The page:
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Zomato Has a “Deskless” Office so That Employees Never Get Too Complacent

Zomato CEO Deepinder Goyal says it took six years to define his company’s culture. From the moment he founded the restaurant listing and review site in his New Delhi apartment in 2008, he’s been laser-focused on growth. Today, his message to his 750 employees is clear: stay in startup mode.

“It’s very hard to articulate a culture,” says Upasana Nath, the company’s 35th employee and regional director for the Southeast Asian market. “Everything is hustle. Early on this year we moved to a five-day workweek. We were running six days the last couple years.”

The ecommerce company’s New Delhi headquarters is a “deskless” office, similar to software company Valve, where no one has a fixed desk. Without a permanent desk, says Nath, you can never get too complacent.

Goyal tells Quartz that the company’s “deskless” culture is largely symbolic, indicating to employees that they need to be flexible in terms of roles, locations, and reporting structures. “We still have that very early startup culture where everybody is able to do everything,” he says.

That ethos rings true among employees, whom the company calls Zomans. On job ratings and review site Glassdoor, many describe Zomato ...

How to Run a Team of People Who Never See Each Other

Millions of people make a living without ever setting foot in an office. Particularly in technology, companies are moving away from just outsourcing rote tasks to remote workers and toward building entirely distributed teams.

One leader is Elance-oDesk, the largest online marketplace for freelance talent. In addition to providing a platform for distributed and part-time work, the company practices what it preaches. Telecommuting in the United States increased by as much as 79% (paywall) between 2005 and 2012.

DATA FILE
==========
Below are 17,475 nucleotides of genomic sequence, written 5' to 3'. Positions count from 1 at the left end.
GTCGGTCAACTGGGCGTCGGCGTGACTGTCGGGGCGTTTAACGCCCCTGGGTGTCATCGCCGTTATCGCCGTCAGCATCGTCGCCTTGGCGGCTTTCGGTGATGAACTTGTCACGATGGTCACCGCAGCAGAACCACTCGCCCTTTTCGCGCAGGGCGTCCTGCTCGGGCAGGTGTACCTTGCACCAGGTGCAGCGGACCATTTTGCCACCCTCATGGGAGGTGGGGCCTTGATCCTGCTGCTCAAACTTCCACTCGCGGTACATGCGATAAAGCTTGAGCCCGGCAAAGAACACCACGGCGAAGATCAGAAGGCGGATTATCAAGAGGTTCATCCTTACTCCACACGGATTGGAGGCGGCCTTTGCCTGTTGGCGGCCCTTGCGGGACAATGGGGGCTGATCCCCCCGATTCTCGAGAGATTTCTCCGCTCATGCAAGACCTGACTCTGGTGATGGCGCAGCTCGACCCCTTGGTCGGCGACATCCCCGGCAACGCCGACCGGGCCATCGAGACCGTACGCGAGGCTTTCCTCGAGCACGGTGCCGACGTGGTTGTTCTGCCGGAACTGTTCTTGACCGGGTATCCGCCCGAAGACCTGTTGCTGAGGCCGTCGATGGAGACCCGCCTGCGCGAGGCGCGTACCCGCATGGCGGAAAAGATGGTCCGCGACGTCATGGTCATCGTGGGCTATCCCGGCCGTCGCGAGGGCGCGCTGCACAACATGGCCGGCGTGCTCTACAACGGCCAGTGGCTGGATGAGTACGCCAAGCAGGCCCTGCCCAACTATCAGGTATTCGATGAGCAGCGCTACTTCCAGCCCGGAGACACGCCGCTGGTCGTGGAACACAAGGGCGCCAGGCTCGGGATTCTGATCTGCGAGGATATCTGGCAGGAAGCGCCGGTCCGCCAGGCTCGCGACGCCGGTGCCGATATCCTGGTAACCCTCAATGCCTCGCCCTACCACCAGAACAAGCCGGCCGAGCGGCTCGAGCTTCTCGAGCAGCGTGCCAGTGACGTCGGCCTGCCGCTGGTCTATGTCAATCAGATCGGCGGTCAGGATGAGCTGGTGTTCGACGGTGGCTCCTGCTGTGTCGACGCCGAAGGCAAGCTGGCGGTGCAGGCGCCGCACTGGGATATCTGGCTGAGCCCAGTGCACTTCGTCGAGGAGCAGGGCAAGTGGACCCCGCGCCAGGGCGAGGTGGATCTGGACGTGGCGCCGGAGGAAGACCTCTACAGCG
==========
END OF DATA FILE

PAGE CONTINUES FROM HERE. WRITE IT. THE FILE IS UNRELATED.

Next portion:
Elance-oDesk’s engineering lead, Stephane Kasriel, recently released an extensive guide to building distributed teams that combine on-site staff with a larger group of remote workers and freelancers. His team has about 50 people in the Bay Area, and some 200 that are remote.

Kasriel argues that particularly for smaller companies, distributed teams offer a huge cost and competitive advantage. There are great people around the world who are disinclined to move, do their best work outside of an open-plan office, or have conflicting family commitments.

Big businesses can offer higher salaries and better perks, but hiring can be very competitive, especially for high-skilled jobs in places where an industry is concentrated, such as Silicon Valley. The Brookings Institution’s Jonathan Rothbard ...

The Complete Guide to Having a Creative Breakthrough

We all struggle for a moment of insight. Whether you’ve been banging your head against the wall for days or just woke up to a problem this morning, the desire for a creative boost is a powerful one. It’s the same feeling that plagues writers facing a blank page or advertisers developing a brand’s next campaign—and learning how to achieve it can have a profound impact. Here are some tips to avoid your next headache or create something the world has never seen before:

Sleep